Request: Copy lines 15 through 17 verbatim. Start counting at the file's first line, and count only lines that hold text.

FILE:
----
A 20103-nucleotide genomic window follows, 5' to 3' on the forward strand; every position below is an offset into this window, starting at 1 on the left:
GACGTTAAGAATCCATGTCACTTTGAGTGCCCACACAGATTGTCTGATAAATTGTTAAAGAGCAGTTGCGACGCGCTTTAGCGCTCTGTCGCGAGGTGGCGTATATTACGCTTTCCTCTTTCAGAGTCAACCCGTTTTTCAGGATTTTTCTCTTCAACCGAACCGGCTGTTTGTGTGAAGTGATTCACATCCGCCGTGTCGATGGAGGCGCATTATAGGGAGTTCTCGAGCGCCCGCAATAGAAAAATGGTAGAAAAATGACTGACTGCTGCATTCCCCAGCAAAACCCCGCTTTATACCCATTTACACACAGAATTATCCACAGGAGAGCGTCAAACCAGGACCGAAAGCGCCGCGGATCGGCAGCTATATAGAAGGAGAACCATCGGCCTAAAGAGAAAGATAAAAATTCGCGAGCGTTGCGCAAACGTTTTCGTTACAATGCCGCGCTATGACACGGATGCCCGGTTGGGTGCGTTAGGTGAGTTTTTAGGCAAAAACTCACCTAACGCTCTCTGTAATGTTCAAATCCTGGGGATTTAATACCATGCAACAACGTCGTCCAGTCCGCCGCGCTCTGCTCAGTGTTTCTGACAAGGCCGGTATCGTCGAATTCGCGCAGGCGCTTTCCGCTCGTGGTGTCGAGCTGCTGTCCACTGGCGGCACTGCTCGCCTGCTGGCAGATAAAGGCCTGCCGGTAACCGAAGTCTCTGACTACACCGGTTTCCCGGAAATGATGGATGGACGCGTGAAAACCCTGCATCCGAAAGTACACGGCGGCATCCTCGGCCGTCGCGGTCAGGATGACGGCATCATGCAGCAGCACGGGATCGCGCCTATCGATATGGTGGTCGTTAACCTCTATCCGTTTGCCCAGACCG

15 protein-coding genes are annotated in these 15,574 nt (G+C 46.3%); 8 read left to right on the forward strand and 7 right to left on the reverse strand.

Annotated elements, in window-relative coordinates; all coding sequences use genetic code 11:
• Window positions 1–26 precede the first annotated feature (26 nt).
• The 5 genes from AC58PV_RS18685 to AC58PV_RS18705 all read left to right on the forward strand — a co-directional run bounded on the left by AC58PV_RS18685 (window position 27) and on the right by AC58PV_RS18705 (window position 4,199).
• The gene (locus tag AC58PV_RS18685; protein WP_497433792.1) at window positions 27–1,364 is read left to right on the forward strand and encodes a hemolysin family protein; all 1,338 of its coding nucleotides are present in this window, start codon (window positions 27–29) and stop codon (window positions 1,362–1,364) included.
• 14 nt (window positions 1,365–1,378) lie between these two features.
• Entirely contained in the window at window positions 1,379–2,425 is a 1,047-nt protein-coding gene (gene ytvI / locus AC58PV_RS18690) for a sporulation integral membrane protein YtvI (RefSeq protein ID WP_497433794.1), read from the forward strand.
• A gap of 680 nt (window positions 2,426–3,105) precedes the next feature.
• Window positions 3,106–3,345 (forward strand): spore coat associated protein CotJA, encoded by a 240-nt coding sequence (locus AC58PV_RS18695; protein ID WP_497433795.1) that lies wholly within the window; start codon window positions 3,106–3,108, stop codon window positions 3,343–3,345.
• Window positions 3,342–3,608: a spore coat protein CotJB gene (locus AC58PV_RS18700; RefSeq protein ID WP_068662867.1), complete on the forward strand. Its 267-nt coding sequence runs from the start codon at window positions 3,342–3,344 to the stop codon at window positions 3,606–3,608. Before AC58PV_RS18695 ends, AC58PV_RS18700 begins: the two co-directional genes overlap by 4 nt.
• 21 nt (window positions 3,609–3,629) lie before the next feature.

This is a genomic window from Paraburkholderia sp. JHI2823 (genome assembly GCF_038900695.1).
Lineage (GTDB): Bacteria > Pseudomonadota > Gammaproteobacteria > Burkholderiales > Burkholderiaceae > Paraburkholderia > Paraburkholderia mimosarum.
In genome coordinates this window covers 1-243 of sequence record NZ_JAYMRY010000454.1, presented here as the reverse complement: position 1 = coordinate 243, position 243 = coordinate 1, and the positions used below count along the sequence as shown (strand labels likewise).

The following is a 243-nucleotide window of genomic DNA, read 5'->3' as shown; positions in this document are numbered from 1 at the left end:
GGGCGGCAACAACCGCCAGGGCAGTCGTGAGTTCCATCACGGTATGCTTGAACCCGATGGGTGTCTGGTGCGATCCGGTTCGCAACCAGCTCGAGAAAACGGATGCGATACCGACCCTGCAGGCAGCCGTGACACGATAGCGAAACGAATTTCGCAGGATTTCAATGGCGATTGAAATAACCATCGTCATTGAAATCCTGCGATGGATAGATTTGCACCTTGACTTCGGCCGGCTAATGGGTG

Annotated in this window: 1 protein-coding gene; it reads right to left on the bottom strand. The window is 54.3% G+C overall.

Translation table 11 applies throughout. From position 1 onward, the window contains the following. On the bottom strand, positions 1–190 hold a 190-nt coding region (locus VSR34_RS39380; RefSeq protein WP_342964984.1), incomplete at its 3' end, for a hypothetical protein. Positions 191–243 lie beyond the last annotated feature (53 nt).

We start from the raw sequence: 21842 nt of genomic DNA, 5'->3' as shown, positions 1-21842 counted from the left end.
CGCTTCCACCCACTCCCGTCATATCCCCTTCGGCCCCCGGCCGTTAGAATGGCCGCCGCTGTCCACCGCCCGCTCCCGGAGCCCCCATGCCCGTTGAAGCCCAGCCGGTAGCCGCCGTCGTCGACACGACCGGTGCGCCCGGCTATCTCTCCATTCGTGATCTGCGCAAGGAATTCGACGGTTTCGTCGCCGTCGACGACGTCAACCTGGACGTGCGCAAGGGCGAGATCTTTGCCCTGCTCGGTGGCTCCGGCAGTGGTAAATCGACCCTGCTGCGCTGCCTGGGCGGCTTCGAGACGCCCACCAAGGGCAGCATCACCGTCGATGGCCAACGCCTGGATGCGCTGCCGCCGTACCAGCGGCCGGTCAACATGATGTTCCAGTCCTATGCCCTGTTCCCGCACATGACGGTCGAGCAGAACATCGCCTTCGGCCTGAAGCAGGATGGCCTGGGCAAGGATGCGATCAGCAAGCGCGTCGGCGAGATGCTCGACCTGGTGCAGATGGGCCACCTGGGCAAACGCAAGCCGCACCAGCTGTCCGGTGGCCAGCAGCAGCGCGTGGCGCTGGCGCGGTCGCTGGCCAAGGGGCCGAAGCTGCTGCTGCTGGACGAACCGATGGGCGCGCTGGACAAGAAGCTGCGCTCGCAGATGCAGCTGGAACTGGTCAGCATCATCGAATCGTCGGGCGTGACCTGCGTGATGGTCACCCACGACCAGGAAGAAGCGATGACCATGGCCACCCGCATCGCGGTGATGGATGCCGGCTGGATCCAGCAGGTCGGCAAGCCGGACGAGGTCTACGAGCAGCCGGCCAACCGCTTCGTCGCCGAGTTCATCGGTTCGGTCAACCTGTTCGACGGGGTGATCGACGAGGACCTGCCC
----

Lineage (GTDB): Bacteria > Pseudomonadota > Gammaproteobacteria > Burkholderiales > Burkholderiaceae > Paraburkholderia > Paraburkholderia mimosarum.
In genome coordinates this window covers 1-243 of sequence record NZ_JAYMRY010000454.1, presented here as the reverse complement: position 1 = coordinate 243, position 243 = coordinate 1, and the positions used below count along the sequence as shown (strand labels likewise).

The following is a 243-nucleotide window of genomic DNA, read 5'->3' as shown; positions in this document are numbered from 1 at the left end: